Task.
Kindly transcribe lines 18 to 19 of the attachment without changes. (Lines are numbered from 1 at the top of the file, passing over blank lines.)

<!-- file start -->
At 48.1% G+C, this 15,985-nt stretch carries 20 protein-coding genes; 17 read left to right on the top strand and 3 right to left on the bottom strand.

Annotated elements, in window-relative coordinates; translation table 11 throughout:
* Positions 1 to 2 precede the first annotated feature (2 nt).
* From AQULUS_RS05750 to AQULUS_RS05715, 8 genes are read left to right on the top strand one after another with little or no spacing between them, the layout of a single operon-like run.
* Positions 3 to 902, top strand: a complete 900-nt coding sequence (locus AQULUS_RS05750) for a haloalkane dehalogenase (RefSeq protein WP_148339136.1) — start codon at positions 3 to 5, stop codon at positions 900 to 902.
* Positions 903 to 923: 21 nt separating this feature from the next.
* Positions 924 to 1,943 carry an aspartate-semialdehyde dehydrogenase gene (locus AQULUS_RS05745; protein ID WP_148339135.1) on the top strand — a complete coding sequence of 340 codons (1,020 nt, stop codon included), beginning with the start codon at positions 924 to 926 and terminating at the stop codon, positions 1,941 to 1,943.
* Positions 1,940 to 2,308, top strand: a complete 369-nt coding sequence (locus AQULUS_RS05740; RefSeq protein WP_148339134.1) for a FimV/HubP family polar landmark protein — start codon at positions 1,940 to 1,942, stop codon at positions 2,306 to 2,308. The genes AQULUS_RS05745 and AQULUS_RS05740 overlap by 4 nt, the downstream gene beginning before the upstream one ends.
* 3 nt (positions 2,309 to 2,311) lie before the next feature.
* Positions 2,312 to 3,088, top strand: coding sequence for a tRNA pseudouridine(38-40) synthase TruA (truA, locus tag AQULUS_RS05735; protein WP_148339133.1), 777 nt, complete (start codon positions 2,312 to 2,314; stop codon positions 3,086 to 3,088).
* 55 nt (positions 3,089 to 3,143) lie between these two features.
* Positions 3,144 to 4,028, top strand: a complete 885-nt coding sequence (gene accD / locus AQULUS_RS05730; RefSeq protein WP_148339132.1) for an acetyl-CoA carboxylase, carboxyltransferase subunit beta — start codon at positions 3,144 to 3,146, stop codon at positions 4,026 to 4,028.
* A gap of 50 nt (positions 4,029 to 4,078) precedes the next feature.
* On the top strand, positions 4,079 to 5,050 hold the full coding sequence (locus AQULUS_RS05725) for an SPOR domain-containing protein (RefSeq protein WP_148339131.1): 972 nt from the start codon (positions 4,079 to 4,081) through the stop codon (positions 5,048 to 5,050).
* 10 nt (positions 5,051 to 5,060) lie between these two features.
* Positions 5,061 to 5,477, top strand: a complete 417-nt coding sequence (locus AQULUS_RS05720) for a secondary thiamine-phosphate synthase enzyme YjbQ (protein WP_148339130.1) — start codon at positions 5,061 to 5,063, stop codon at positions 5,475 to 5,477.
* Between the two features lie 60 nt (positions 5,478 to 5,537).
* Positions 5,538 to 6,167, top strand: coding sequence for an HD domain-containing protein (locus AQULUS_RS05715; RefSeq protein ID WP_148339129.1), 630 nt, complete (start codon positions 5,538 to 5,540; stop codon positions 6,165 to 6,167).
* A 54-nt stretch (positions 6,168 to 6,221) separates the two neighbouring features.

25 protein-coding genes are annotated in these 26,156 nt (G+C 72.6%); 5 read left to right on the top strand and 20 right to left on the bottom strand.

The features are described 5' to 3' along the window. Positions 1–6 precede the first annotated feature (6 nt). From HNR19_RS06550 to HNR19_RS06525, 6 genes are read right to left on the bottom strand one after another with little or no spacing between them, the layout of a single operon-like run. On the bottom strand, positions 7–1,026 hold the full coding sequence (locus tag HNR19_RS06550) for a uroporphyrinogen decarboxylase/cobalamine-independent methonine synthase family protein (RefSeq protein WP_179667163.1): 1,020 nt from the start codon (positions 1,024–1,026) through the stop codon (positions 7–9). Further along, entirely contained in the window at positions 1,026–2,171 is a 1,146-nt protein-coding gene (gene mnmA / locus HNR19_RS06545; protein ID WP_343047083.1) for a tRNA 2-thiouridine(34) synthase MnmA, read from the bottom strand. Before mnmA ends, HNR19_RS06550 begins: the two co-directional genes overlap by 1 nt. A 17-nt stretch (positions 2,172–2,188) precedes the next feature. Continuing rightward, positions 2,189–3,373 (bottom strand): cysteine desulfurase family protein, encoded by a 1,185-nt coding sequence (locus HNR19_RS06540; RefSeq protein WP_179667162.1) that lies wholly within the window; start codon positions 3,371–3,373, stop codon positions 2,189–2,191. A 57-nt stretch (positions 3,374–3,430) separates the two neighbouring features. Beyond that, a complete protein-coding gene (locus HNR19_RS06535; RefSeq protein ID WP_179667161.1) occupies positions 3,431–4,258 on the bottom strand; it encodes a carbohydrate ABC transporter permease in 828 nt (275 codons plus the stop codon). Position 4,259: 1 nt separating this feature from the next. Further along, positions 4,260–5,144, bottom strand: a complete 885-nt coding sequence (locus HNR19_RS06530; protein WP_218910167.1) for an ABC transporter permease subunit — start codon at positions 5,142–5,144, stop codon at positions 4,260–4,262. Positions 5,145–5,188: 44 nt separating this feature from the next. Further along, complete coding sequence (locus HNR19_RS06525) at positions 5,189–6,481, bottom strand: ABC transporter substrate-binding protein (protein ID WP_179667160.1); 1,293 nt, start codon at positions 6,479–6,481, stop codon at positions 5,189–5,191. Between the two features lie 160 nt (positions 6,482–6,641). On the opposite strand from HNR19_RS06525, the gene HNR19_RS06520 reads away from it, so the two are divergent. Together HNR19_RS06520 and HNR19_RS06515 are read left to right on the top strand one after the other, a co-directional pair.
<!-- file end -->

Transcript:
* Positions 5,538 to 6,167, top strand: coding sequence for an HD domain-containing protein (locus AQULUS_RS05715; RefSeq protein ID WP_148339129.1), 630 nt, complete (start codon positions 5,538 to 5,540; stop codon positions 6,165 to 6,167).
* A 54-nt stretch (positions 6,168 to 6,221) separates the two neighbouring features.